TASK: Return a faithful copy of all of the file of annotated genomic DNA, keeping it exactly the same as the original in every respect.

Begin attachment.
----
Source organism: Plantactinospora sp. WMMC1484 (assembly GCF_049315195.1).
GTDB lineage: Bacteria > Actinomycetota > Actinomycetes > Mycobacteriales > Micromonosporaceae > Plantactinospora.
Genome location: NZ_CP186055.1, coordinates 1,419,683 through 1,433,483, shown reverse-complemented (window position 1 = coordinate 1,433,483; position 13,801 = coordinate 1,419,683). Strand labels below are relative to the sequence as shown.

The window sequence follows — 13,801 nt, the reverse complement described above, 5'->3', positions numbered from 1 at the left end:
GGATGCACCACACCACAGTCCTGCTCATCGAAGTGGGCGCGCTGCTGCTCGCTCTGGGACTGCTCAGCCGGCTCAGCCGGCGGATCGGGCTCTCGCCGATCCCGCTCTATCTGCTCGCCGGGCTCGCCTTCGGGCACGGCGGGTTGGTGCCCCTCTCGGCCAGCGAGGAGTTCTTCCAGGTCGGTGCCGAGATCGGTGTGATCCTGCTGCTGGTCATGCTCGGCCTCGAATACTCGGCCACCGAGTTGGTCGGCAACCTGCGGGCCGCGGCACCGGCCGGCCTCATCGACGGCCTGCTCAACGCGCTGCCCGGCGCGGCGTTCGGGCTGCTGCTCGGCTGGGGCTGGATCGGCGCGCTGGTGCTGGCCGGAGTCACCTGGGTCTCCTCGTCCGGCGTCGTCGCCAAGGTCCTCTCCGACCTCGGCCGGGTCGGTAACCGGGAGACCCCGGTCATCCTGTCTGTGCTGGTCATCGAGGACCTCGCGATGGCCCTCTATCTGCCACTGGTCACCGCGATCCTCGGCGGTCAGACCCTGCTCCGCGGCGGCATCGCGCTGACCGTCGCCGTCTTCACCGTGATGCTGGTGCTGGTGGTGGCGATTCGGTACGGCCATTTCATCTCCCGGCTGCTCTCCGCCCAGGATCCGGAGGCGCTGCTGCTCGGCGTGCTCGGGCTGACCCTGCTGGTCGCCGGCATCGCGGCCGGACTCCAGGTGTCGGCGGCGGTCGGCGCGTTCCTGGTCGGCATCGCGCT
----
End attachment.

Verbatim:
Source organism: Plantactinospora sp. WMMC1484 (assembly GCF_049315195.1).
GTDB lineage: Bacteria > Actinomycetota > Actinomycetes > Mycobacteriales > Micromonosporaceae > Plantactinospora.
Genome location: NZ_CP186055.1, coordinates 1,419,683 through 1,433,483, shown reverse-complemented (window position 1 = coordinate 1,433,483; position 13,801 = coordinate 1,419,683). Strand labels below are relative to the sequence as shown.

The window sequence follows — 13,801 nt, the reverse complement described above, 5'->3', positions numbered from 1 at the left end:
GGATGCACCACACCACAGTCCTGCTCATCGAAGTGGGCGCGCTGCTGCTCGCTCTGGGACTGCTCAGCCGGCTCAGCCGGCGGATCGGGCTCTCGCCGATCCCGCTCTATCTGCTCGCCGGGCTCGCCTTCGGGCACGGCGGGTTGGTGCCCCTCTCGGCCAGCGAGGAGTTCTTCCAGGTCGGTGCCGAGATCGGTGTGATCCTGCTGCTGGTCATGCTCGGCCTCGAATACTCGGCCACCGAGTTGGTCGGCAACCTGCGGGCCGCGGCACCGGCCGGCCTCATCGACGGCCTGCTCAACGCGCTGCCCGGCGCGGCGTTCGGGCTGCTGCTCGGCTGGGGCTGGATCGGCGCGCTGGTGCTGGCCGGAGTCACCTGGGTCTCCTCGTCCGGCGTCGTCGCCAAGGTCCTCTCCGACCTCGGCCGGGTCGGTAACCGGGAGACCCCGGTCATCCTGTCTGTGCTGGTCATCGAGGACCTCGCGATGGCCCTCTATCTGCCACTGGTCACCGCGATCCTCGGCGGTCAGACCCTGCTCCGCGGCGGCATCGCGCTGACCGTCGCCGTCTTCACCGTGATGCTGGTGCTGGTGGTGGCGATTCGGTACGGCCATTTCATCTCCCGGCTGCTCTCCGCCCAGGATCCGGAGGCGCTGCTGCTCGGCGTGCTCGGGCTGACCCTGCTGGTCGCCGGCATCGCGGCCGGACTCCAGGTGTCGGCGGCGGTCGGCGCGTTCCTGGTCGGCATCGCGCT